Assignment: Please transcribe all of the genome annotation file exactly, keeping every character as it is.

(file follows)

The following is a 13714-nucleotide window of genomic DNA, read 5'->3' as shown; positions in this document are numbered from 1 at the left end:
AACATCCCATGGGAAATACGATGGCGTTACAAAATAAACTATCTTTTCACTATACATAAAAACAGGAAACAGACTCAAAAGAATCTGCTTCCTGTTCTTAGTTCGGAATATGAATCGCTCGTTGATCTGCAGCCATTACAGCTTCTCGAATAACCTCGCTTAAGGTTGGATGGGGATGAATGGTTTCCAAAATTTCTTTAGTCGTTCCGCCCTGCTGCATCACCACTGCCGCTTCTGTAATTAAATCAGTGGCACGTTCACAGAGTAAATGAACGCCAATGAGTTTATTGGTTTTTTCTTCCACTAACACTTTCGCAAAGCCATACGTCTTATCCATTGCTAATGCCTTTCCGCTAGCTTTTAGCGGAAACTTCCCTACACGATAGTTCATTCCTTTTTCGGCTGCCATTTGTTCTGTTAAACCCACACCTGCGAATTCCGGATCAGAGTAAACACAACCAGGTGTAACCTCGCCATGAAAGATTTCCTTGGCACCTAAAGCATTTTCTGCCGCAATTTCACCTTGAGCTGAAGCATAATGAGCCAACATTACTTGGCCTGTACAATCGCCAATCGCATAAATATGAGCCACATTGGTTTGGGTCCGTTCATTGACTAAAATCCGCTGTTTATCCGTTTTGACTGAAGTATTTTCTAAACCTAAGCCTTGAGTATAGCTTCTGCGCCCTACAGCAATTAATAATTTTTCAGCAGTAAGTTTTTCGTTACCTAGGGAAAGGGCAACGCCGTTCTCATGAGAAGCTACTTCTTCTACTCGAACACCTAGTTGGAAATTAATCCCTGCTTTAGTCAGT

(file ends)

The following is a 13714-nucleotide window of genomic DNA, read 5'->3' as shown; positions in this document are numbered from 1 at the left end:
AACATCCCATGGGAAATACGATGGCGTTACAAAATAAACTATCTTTTCACTATACATAAAAACAGGAAACAGACTCAAAAGAATCTGCTTCCTGTTCTTAGTTCGGAATATGAATCGCTCGTTGATCTGCAGCCATTACAGCTTCTCGAATAACCTCGCTTAAGGTTGGATGGGGATGAATGGTTTCCAAAATTTCTTTAGTCGTTCCGCCCTGCTGCATCACCACTGCCGCTTCTGTAATTAAATCAGTGGCACGTTCACAGAGTAAATGAACGCCAATGAGTTTATTGGTTTTTTCTTCCACTAACACTTTCGCAAAGCCATACGTCTTATCCATTGCTAATGCCTTTCCGCTAGCTTTTAGCGGAAACTTCCCTACACGATAGTTCATTCCTTTTTCGGCTGCCATTTGTTCTGTTAAACCCACACCTGCGAATTCCGGATCAGAGTAAACACAACCAGGTGTAACCTCGCCATGAAAGATTTCCTTGGCACCTAAAGCATTTTCTGCCGCAATTTCACCTTGAGCTGAAGCATAATGAGCCAACATTACTTGGCCTGTACAATCGCCAATCGCATAAATATGAGCCACATTGGTTTGGGTCCGTTCATTGACTAAAATCCGCTGTTTATCCGTTTTGACTGAAGTATTTTCTAAACCTAAGCCTTGAGTATAGCTTCTGCGCCCTACAGCAATTAATAATTTTTCAGCAGTAAGTTTTTCGTTACCTAGGGAAAGGGCAACGCCGTTCTCATGAGAAGCTACTTCTTCTACTCGAACACCTAGTTGGAAATTAATCCCTGCTTTAGTCAGT